Two fishermen were missing after a Maritime Self-Defense Force Aegis-equipped destroyer collided with a fishing boat in the Pacific off Boso Peninsula in Chiba Prefecture early Tuesday morning, the MSDF and the Japan Coast Guard said.

The 7,750-ton Atago plowed into the 7.3-ton Seitoku Maru 42 kilometers south of Nojimazaki cape at about 4:10 a.m., according to the officials.

As a result of the clash, the fishing boat’s hull was broken in two, the officials said.

Prime Minister Yasuo Fukuda criticized poor communications within the ministry after learning that Defense Minister Shigeru Ishiba did not receive an initial report on the incident until 90 minutes had elapsed.

Among the MSDF’s five Aegis-equipped destroyers, the Atago, which was commissioned in March last year, is the latest version of the destroyer equipped with the advanced radar system, according to the MSDF.

The accident was the first major collision in 20 years between an MSDF vessel and a fishing boat since the Nadashio, an MSDF submarine, hit the Fuji Maru No. 1, a leisure boat carrying anglers, off Yokosuka Port, Kanagawa Prefecture, in July 1988, killing 30 people.

According to the Third Regional Coast Guard Headquarters, aboard the fishing boat were the captain, Haruo Kichisei, 58, of Katsuura, Chiba Prefecture, and his 23-year-old son, Tetsuhiro. Both were missing after the accident, the coast guard said.

JCG officials said they received a report on the incident from the Atago at 4:23 a.m., which reportedly said the Seitoku Maru had been sundered but was still floating. MSDF officers reportedly added that they were unable to locate any of the boat’s crew. It is believed the destroyer plowed into the side of the fishing boat. Abrasions believed to have been produced at the time of the collision were visible on the right side of the Atago’s bow from a Yomiuri Shimbun helicopter.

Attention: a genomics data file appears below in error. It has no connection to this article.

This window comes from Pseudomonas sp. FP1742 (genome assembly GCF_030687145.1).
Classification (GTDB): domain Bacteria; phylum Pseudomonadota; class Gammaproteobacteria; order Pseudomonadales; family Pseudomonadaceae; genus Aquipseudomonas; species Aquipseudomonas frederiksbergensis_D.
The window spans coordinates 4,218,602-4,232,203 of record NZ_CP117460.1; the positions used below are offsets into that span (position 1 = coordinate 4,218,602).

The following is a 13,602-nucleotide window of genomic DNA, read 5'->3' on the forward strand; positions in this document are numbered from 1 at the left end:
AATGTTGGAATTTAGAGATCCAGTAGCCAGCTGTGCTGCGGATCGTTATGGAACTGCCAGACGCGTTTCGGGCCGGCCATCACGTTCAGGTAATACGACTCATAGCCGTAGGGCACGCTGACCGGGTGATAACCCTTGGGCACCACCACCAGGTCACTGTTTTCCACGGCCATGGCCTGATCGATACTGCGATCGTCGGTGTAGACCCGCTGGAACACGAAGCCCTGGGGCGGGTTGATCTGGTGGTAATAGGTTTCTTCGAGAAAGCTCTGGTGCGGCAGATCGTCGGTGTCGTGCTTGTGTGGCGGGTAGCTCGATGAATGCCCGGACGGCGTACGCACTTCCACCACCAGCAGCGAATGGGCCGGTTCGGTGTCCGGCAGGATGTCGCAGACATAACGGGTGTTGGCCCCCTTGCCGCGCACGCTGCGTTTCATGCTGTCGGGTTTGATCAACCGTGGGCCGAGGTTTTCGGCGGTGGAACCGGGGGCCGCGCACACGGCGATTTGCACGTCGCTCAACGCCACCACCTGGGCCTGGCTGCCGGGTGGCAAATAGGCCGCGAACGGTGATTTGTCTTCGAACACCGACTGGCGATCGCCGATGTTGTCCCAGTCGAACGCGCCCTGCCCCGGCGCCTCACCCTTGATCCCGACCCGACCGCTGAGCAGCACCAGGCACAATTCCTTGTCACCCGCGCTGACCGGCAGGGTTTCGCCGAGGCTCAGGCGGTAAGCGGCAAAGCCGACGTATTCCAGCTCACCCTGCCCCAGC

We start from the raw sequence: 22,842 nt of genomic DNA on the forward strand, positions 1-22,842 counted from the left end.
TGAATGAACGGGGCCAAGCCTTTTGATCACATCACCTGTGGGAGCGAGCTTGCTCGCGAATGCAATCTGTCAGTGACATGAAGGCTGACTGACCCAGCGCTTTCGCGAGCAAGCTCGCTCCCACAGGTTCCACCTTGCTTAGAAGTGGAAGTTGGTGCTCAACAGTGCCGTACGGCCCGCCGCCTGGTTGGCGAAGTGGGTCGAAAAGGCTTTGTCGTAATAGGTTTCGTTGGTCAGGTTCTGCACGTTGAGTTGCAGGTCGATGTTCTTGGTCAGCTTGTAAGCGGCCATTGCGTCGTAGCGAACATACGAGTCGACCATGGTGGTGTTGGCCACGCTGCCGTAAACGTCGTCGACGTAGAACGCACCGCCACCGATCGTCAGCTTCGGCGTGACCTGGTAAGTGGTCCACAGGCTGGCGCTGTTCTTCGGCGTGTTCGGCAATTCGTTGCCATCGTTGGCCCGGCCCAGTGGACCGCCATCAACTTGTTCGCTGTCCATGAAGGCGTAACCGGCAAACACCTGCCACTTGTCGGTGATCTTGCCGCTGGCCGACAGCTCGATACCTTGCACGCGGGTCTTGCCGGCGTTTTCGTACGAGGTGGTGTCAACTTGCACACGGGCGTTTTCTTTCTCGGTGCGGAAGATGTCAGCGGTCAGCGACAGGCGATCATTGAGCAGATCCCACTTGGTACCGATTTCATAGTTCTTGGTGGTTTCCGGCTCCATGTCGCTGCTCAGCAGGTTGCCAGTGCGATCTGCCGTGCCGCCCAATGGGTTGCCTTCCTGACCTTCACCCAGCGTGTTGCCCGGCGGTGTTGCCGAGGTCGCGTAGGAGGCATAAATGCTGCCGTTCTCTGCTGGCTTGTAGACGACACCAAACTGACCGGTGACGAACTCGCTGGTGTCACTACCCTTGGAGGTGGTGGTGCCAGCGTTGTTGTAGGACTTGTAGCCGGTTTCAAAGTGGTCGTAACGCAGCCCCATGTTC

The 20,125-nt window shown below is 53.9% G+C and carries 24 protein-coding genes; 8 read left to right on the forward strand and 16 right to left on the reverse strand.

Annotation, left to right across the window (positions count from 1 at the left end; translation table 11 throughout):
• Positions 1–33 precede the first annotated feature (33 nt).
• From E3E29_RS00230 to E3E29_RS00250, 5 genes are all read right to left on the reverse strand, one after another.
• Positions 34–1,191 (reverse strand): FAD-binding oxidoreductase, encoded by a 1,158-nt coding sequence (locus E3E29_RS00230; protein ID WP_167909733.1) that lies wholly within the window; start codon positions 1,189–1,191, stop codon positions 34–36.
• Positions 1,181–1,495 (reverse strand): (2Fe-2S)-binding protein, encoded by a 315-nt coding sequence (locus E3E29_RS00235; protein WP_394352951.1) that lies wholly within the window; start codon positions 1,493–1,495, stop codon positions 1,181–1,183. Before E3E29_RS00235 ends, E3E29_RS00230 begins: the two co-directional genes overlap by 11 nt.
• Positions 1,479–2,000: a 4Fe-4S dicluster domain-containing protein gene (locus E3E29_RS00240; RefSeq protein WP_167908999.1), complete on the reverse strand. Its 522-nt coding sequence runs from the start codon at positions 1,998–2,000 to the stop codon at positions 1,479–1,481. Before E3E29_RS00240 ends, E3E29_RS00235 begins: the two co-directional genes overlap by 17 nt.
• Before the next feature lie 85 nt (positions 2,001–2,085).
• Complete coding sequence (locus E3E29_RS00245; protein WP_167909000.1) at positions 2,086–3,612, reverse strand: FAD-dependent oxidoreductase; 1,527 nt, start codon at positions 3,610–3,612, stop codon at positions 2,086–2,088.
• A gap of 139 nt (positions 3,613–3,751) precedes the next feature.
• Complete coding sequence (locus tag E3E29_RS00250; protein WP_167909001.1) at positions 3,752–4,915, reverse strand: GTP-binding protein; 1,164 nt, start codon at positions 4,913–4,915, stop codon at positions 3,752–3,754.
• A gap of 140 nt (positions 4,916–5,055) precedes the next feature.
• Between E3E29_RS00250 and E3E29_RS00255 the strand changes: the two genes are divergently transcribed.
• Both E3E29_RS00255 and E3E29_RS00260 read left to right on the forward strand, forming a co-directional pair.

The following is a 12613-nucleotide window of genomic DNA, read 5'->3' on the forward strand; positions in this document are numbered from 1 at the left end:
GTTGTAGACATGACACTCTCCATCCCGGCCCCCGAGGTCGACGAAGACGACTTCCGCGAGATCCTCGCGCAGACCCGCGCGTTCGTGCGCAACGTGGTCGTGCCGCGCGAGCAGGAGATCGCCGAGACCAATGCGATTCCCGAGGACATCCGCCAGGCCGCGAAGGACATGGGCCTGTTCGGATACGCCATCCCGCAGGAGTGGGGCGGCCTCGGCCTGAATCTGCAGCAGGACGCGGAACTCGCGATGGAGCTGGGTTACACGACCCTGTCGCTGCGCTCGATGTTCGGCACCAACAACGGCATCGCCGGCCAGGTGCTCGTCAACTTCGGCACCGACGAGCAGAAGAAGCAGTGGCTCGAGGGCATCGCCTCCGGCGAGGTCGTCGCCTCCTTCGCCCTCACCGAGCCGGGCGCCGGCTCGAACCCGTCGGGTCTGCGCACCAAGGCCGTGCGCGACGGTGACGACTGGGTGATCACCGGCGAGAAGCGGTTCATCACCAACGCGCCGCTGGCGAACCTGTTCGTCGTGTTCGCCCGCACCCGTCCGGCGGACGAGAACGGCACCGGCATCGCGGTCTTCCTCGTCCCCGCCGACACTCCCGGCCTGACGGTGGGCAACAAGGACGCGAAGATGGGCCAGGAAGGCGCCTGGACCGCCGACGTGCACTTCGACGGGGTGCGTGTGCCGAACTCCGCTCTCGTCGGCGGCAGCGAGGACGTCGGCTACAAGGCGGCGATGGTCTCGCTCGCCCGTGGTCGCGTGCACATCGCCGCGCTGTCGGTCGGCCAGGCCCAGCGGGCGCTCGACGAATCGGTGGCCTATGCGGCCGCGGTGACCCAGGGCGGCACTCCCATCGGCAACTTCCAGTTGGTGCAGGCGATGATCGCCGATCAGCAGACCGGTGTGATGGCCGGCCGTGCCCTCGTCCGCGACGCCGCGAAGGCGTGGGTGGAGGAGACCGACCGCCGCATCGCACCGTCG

JCG officials attached a device called an airlifter to the disparate parts of the fishing boat to stop them from sinking, before searching the two interiors for survivors–a search that proved fruitless.

At the time of the accident, there reportedly was a north-northeast wind of about 7 meters per second, waves of about 50 centimeters, and clear visibility.

According to the Kawazu branch of Shin-Katsuura fishermen’s cooperative, the Seitoku Maru set off from Kawazu Port at about 2 a.m. Tuesday with seven other vessels to fish for tuna. The vessels planned to head for waters off Hachijojima island after fishing for mackerel off Izu-Oshima island to use as bait. They were scheduled to return to the port at about 9 to 10 p.m. later the same day.

When the fishermen’s cooperative contacted the Kinpei Maru, one of the other fishing boats, crew members reportedly said they had spotted an MSDF destroyer.

The MSDF Staff Office established a committee to investigate the accident the same day. MSDF officials said the Atago was on normal night duty at the time of the incident.

Under law, to avoid collisions at sea, vessels are supposed to keep to their respective starboard sides, in principle, when cutting across each other. When planned routes mean that crossing paths is inevitable, the vessel that sees the other on its starboard side is required to change its course to avoid a clash.

However, because an operational fishing boat always takes priority, other vessels must move to accommodate the fishing boat.

It is considered highly likely the Atago bore the responsibility to change direction to avoid a collision at the time of the accident. Usually, a ship taking such action would sound its horn as a warning while steering away from the approaching vessel.

But the crew members of the seven fishing boats sailing with the Seitoku Maru said they did not hear a horn sound before the collision occurred.

The Atago, which is 165 meters long and 21 meters wide, has a crew of about 300.

After leaving the MSDF’s Maizuru base in Kyoto Prefecture on Oct. 25, the Atago arrived in waters off Hawaii on Nov. 8. After test-firing SM-2 interceptor missiles, the destroyer headed for Japan and was scheduled to arrive in Yokosuka on Tuesday.

continue from source: http://www.yomiuri.co.jp/dy/national/20080220TDY01303.htm

Advertisements